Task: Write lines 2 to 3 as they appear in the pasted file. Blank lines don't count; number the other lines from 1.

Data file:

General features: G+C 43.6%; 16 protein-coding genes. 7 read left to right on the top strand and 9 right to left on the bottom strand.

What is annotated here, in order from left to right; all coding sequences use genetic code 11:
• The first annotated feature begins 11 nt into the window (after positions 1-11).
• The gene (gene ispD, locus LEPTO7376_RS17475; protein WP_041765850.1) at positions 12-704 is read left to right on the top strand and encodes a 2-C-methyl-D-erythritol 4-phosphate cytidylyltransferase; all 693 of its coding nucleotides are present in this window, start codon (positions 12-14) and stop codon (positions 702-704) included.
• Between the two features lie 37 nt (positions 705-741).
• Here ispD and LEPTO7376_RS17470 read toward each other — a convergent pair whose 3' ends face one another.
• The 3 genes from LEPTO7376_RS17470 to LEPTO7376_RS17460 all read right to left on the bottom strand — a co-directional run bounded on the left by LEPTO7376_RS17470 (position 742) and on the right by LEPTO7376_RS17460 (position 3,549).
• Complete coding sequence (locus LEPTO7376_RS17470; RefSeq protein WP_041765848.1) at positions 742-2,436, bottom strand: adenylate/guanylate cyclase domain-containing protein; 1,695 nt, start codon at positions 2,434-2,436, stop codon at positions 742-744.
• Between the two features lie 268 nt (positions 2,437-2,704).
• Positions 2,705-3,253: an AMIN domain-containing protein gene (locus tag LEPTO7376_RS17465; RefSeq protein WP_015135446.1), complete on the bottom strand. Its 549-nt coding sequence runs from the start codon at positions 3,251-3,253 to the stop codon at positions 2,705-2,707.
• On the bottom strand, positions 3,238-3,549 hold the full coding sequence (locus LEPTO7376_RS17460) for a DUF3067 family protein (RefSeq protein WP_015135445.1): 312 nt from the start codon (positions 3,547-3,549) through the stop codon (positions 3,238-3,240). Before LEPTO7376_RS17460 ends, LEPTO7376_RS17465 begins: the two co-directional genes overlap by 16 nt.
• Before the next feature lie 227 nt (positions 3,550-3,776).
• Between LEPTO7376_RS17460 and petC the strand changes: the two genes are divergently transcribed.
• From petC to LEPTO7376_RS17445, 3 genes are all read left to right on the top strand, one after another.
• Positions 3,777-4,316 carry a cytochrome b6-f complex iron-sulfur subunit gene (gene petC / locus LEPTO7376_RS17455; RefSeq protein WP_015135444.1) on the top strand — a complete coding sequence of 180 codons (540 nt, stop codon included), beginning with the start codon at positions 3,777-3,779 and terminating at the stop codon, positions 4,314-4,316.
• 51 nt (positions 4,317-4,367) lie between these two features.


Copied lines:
What is annotated here, in order from left to right; all coding sequences use genetic code 11:
• The first annotated feature begins 11 nt into the window (after positions 1-11).